It is hard to believe I’ve been a homeowner since 1992. Starting out young and with little money inspired me to think sustainable. In this post, I share Sustainable Home Renovation Ideas for New Homeowners.
Sustainable Home Renovation Ideas for New Homeowners
Owning a home is a lifelong commitment to renovations. It is a given that you will have to do some sort of update or maintenance to your home no matter how old or new it is. There are several easy sustainable renovations, from gardening to kitchen remodeling, you can complete that are cost effective and improve home value.
- Create an Outdoor Living Space by Adding a Deck or Patio
When building a deck or elevated patio, it is important to consider the material that you are using and how they are produced. Look for wood that is certified sustainable, consider using recycled wood/plastic composites, or find products that made with over 50% recycled post-consumer waste.
- Install Radiant Heat Flooring – While there are several styles of radiant floor heating, the basic concept stays the same. Your house is heated through a system that is installed under your flooring. The heat rises out of your floor and heats the room, instead of forced air systems that have to push the air down from the ceiling. Radiant heat flooring systems are energy efficient and increase the level of comfort in your home.
- Energy Seal Your Home – Homes that are energy efficient save homeowner’s money by keeping HVAC systems from working harder than necessary to maintain the temperature in the home. There is a range of projects that can help improve energy efficiency. Check your home for air leaks around doors and windows, replace or add to your insulation, update your heating and cooling system, and replace windows with energy-efficient alternatives.
- Add a ‘Whole House Fan’ to Improve Ventilation – You can cool your home during those hot summer months while keeping costs low by adding a whole-house fan. This is an affordable alternative to central air since fans provide an average energy savings of 10%. In some cities you can receive energy and tax rebates for installing a whole-house fan.
- Improve Your Landscaping – According to many sources, when done correctly, improving the gardening and landscaping around your home can increase its value by 10%. While this is a great advantage in itself, it can also help you work towards LEED home certification and reducing your energy consumption. A well laid out garden can help to increase the privacy around your house and lower your energy bill by creating shade and cooling the surrounding air. There are many ways to make your landscaping more ‘green’:
- Install a rain barrel to collect rainwater to use in your garden (some cities have laws about water collection, so check with your local government first).
- Keep your gardens organic by using non-toxic pest control and natural fertilizers.
- Mix a few vegetable plants into your flower beds. When placed correctly, these will not only look great but help lower your produce bills as well.
- Strategically place trees and shrubs in your yard and around your home to add privacy and lower your energy bill.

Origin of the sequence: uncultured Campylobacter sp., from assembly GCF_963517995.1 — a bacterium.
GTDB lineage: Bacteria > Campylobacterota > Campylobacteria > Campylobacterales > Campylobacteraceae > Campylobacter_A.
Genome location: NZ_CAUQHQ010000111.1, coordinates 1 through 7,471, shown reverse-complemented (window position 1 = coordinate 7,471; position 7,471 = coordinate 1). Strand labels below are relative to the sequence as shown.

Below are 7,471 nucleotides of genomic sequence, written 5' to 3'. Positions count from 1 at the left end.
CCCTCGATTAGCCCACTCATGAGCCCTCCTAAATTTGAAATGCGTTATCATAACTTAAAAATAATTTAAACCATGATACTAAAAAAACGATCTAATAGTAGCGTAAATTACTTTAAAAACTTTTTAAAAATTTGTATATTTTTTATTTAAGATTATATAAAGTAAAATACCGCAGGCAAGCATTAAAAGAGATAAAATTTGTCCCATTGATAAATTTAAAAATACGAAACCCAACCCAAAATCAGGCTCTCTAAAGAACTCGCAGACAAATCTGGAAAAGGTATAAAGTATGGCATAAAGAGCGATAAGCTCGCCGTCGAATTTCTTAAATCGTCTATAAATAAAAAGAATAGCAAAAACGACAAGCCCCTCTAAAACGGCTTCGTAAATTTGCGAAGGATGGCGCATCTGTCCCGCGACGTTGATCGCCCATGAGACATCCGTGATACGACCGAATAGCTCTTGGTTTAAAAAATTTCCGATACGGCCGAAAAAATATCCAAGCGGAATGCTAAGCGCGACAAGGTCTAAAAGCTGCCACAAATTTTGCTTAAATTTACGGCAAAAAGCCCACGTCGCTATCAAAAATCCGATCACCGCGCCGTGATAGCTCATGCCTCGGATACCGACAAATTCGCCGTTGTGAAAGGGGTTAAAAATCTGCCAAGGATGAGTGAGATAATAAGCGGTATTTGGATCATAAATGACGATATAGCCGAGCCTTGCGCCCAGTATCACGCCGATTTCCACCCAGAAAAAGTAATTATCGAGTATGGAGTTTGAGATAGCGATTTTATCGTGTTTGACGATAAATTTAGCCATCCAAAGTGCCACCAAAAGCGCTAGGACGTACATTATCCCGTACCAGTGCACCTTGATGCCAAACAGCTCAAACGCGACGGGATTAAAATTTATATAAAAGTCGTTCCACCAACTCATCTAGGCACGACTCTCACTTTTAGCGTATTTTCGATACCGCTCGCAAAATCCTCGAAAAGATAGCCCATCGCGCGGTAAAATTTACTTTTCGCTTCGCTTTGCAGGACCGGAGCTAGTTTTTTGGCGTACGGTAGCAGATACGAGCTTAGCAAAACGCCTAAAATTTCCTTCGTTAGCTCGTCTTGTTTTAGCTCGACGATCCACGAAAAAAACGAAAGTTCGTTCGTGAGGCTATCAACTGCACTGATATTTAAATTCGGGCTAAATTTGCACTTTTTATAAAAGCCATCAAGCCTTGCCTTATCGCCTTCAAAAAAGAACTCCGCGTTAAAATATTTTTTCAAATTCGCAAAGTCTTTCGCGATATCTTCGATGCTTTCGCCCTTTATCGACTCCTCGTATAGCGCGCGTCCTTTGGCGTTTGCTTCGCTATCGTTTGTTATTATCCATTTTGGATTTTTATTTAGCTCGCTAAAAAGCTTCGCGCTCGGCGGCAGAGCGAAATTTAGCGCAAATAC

- Increase the Number of Bedrooms (Without an Addition)– Increasing the number of bedrooms in a house can increase its value by up to 15%. While full additions can be costly, with new suites averaging around $100,000, there are many alternatives to consider:
- If you have a large attached garage or multiple outbuildings, consider refinishing the garage (or part of it) into a bedroom.
- Finish a portion of an attic into an upstairs suite.
- Unfinished basements can be completed to add multiple bedrooms and common living spaces.
- Transform an unused room, like an upstairs den, into a bedroom.
It is important to verify with your local municipality on the requirements of a bedroom. In most locations for a room to qualify as a bedroom, it will need to have a door, a closet, and a window.
Along with following building codes, you can keep your remodel costs low by installing windows that face each other to create airflow, add solar panels to lower your energy costs and look for items that can be repurposed, instead of buying new.
- Don’t Forget the Kitchen – While kitchen updates can be costly, they can payoff in the long run. Some builders say that you should plan on spending 25% of your home’s value on a complete kitchen upgrade. That might seem like a lot of money, but in 2015, kitchen updates averaged a 67% return on investment. Doing a kitchen remodel will provide you with many opportunities to gain LEED credits, reduce energy bills, and educate your family on healthy eating habits:
- Add an indoor herb garden to your kitchen by repurposing a wooden pallet.
- Upgrade your kitchen appliances to newer, more energy-efficient versions.
- Save money and reduce waste by looking for ways to recycle items that you already have in your house. For example, an old dresser can be repurposed into a beautiful wine rack and buffet.
The work of renovating your home can seem daunting, but the increased value, return on investment, sustainability, and enjoyment will make the process worth it in the end. Always remember that if you are tackling projects on your own, make sure you are following building codes and going through the proper inspections to ensure the safety of your family and friends.
I wish I knew 20 years ago when I was a new homeowner what I know now… the money I could have saved! I’d love to hear from you.. do you have any tips or stories you’d like to share about saving money as a new homeowner?